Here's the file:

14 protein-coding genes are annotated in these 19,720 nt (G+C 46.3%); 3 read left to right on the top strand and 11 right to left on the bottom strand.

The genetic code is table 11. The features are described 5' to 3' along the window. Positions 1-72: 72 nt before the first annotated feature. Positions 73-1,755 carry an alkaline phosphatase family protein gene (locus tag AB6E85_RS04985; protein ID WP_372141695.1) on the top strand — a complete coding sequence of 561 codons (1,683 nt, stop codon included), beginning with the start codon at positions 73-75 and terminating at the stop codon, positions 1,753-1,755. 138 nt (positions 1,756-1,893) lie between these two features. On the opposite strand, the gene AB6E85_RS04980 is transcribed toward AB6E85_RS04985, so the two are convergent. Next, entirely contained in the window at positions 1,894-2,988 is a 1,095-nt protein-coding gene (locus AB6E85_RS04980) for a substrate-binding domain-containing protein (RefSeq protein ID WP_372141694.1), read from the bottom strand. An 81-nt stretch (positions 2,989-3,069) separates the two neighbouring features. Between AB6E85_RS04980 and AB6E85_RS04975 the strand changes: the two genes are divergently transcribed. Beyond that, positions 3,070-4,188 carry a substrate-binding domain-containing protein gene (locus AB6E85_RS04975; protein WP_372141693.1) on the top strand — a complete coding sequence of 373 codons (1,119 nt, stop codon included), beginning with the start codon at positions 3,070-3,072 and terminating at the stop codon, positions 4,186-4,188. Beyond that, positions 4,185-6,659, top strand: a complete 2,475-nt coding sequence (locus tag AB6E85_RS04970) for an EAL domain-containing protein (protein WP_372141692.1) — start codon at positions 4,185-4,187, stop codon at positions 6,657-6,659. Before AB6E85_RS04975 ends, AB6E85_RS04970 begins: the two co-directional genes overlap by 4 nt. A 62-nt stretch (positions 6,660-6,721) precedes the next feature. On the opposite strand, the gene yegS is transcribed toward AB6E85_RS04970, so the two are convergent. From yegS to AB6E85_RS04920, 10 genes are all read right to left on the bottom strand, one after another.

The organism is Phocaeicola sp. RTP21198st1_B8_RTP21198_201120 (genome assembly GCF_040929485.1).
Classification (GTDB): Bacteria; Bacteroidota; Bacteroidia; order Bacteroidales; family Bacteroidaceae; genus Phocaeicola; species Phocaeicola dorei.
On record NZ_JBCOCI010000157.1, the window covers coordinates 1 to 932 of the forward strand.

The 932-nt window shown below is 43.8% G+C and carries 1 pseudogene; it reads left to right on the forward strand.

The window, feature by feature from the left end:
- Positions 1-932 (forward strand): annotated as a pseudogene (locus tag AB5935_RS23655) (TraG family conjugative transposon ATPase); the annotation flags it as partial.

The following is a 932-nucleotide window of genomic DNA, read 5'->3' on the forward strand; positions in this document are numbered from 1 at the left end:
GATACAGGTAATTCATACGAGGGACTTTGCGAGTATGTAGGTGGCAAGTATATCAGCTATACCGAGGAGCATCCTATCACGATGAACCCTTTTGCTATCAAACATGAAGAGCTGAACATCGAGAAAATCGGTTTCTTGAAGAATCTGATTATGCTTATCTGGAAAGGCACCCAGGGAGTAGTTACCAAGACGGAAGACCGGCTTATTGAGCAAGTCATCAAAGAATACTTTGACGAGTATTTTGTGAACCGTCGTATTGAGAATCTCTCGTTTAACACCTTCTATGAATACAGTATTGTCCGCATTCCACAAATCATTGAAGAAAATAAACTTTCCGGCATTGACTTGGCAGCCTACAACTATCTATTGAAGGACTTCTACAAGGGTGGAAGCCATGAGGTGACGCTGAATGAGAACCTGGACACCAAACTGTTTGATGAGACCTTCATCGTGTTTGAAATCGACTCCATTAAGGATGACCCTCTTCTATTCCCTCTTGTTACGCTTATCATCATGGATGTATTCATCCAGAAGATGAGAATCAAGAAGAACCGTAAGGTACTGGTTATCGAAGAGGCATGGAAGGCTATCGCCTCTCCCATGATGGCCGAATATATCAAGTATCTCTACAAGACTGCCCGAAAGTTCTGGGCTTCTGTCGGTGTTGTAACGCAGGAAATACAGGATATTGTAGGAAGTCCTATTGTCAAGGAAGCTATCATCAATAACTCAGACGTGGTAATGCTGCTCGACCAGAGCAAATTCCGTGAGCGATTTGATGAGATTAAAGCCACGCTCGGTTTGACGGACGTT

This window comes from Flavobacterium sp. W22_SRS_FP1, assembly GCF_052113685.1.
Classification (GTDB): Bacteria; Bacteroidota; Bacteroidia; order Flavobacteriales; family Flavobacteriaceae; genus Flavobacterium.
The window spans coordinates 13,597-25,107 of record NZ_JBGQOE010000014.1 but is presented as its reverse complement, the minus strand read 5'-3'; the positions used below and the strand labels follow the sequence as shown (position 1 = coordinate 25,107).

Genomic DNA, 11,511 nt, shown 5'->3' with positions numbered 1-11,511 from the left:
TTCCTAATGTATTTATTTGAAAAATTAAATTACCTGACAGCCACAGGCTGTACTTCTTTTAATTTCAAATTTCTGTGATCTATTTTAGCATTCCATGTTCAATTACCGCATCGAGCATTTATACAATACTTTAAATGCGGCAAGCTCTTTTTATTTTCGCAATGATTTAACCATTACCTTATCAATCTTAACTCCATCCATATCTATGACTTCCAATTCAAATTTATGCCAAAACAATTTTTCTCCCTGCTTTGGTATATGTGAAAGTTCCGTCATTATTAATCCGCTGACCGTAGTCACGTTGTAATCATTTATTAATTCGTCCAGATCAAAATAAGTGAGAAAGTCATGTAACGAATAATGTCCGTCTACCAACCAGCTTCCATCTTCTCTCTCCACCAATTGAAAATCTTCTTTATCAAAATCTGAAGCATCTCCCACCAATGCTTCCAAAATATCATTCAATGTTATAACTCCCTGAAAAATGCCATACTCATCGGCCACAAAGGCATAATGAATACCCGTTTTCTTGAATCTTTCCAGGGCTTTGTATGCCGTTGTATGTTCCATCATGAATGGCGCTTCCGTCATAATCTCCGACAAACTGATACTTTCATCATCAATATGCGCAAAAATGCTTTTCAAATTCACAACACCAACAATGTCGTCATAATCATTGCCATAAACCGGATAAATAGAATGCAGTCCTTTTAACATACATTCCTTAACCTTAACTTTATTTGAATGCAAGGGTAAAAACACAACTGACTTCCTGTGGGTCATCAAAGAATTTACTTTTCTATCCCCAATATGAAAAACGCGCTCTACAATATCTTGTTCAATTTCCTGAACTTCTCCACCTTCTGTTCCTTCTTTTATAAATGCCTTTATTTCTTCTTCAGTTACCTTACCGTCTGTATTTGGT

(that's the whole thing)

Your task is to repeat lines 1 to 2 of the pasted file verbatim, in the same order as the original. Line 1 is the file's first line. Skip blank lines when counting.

14 protein-coding genes are annotated in these 19,720 nt (G+C 46.3%); 3 read left to right on the top strand and 11 right to left on the bottom strand.

The genetic code is table 11. The features are described 5' to 3' along the window. Positions 1-72: 72 nt before the first annotated feature. Positions 73-1,755 carry an alkaline phosphatase family protein gene (locus tag AB6E85_RS04985; protein ID WP_372141695.1) on the top strand — a complete coding sequence of 561 codons (1,683 nt, stop codon included), beginning with the start codon at positions 73-75 and terminating at the stop codon, positions 1,753-1,755. 138 nt (positions 1,756-1,893) lie between these two features. On the opposite strand, the gene AB6E85_RS04980 is transcribed toward AB6E85_RS04985, so the two are convergent. Next, entirely contained in the window at positions 1,894-2,988 is a 1,095-nt protein-coding gene (locus AB6E85_RS04980) for a substrate-binding domain-containing protein (RefSeq protein ID WP_372141694.1), read from the bottom strand. An 81-nt stretch (positions 2,989-3,069) separates the two neighbouring features. Between AB6E85_RS04980 and AB6E85_RS04975 the strand changes: the two genes are divergently transcribed. Beyond that, positions 3,070-4,188 carry a substrate-binding domain-containing protein gene (locus AB6E85_RS04975; protein WP_372141693.1) on the top strand — a complete coding sequence of 373 codons (1,119 nt, stop codon included), beginning with the start codon at positions 3,070-3,072 and terminating at the stop codon, positions 4,186-4,188. Beyond that, positions 4,185-6,659, top strand: a complete 2,475-nt coding sequence (locus tag AB6E85_RS04970) for an EAL domain-containing protein (protein WP_372141692.1) — start codon at positions 4,185-4,187, stop codon at positions 6,657-6,659. Before AB6E85_RS04975 ends, AB6E85_RS04970 begins: the two co-directional genes overlap by 4 nt. A 62-nt stretch (positions 6,660-6,721) precedes the next feature. On the opposite strand, the gene yegS is transcribed toward AB6E85_RS04970, so the two are convergent. From yegS to AB6E85_RS04920, 10 genes are all read right to left on the bottom strand, one after another.